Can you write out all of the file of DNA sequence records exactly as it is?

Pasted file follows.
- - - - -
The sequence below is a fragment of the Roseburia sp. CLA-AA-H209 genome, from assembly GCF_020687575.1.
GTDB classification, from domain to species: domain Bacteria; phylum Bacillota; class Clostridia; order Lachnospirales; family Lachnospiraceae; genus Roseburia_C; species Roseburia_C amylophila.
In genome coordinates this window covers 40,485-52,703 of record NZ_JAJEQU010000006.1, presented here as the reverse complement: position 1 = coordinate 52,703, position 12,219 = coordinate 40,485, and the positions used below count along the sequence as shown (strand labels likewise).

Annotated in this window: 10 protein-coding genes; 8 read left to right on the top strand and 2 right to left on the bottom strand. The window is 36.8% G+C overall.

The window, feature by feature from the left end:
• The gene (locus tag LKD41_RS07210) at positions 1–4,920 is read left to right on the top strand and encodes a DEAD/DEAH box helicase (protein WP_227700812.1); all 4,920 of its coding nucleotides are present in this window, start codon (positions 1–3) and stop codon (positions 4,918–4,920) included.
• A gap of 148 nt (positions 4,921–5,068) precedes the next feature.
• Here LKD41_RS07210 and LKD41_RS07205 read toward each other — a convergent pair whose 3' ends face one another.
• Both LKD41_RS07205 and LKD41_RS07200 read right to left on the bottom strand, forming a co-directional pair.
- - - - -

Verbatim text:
The sequence below is a fragment of the Roseburia sp. CLA-AA-H209 genome, from assembly GCF_020687575.1.
GTDB classification, from domain to species: domain Bacteria; phylum Bacillota; class Clostridia; order Lachnospirales; family Lachnospiraceae; genus Roseburia_C; species Roseburia_C amylophila.
In genome coordinates this window covers 40,485-52,703 of record NZ_JAJEQU010000006.1, presented here as the reverse complement: position 1 = coordinate 52,703, position 12,219 = coordinate 40,485, and the positions used below count along the sequence as shown (strand labels likewise).

Annotated in this window: 10 protein-coding genes; 8 read left to right on the top strand and 2 right to left on the bottom strand. The window is 36.8% G+C overall.

The window, feature by feature from the left end:
• The gene (locus tag LKD41_RS07210) at positions 1–4,920 is read left to right on the top strand and encodes a DEAD/DEAH box helicase (protein WP_227700812.1); all 4,920 of its coding nucleotides are present in this window, start codon (positions 1–3) and stop codon (positions 4,918–4,920) included.
• A gap of 148 nt (positions 4,921–5,068) precedes the next feature.
• Here LKD41_RS07210 and LKD41_RS07205 read toward each other — a convergent pair whose 3' ends face one another.
• Both LKD41_RS07205 and LKD41_RS07200 read right to left on the bottom strand, forming a co-directional pair.